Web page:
• If you are intending to bid on behalf of another person then you must provide written authority to act and proof of the other persons identity if it is on behalf of a body corporate then the certificate of the body’s incorporation)
  • If you are bidding via phone you will need to nominate and authorise someone in writing to attend the auction, register and bid on your behalf. You will both be required to provide appropriate ID documents.
  • Everyone registering must be given a Bidders Guide (Form R4) and the Collusive Practices (Form R5).
  • You will be given a bidders ID number that you will need to display every time you make a bid.

During the auction

  • The standard conditions must be audibly announced by the auctioneer immediately before the auction commences.
  • If someone arrives after the auction has commenced and wants to bid it is at the auctioneer’s discretion as to whether they will interrupt the auction and allow them to register.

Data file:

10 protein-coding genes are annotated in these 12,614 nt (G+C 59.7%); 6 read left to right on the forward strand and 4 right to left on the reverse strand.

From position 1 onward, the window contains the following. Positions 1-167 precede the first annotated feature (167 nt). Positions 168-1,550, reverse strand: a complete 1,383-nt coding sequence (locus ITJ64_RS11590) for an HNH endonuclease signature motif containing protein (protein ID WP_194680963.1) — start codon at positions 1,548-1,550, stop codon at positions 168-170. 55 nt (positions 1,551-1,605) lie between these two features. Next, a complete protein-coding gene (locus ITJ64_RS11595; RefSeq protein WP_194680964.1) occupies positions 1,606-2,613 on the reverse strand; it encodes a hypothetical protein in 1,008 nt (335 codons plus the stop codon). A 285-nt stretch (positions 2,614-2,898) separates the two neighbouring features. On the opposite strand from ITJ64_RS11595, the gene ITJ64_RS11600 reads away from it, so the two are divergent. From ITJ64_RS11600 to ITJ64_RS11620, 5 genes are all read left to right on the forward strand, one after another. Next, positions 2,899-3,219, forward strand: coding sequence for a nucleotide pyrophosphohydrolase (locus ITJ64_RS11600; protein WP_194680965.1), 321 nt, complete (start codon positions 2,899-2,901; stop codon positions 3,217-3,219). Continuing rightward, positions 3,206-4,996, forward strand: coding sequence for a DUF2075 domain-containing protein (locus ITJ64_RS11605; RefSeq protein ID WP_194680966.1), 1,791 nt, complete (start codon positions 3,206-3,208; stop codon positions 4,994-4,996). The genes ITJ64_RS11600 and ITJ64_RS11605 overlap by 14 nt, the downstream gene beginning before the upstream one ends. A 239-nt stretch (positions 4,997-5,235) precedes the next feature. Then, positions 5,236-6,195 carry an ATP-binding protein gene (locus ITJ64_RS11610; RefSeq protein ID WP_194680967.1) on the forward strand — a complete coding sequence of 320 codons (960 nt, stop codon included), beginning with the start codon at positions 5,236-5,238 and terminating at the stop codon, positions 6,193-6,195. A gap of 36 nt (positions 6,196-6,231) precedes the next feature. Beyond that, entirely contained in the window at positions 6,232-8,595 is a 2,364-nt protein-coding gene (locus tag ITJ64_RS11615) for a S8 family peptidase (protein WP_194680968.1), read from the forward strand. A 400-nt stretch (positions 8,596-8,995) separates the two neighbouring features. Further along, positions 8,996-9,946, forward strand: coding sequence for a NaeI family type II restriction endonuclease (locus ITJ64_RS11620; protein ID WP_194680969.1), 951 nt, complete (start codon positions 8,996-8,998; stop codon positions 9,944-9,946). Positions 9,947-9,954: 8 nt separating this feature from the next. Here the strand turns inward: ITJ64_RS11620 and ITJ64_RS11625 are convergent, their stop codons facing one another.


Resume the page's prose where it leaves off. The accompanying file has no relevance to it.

• If vendor bids are made by the auctioneer (max of 3) they must be announced as being a vendor bid and the amount must be entered in the auction record. Vendor bids must be below the reserve.
  • If you are the successful bidder you will be required to sign a contract for sale and pay a deposit (usually 10%) immediately after the fall of the hammer.
  • If you made an unsuccessful bid at an auction where the property was passed in and you entered into a contract for that property before midnight on the same day as the auction, then cooling off rights do not apply.
  • No cooling-off rights apply when you purchase at auction.



What is meant by cooling-off rights?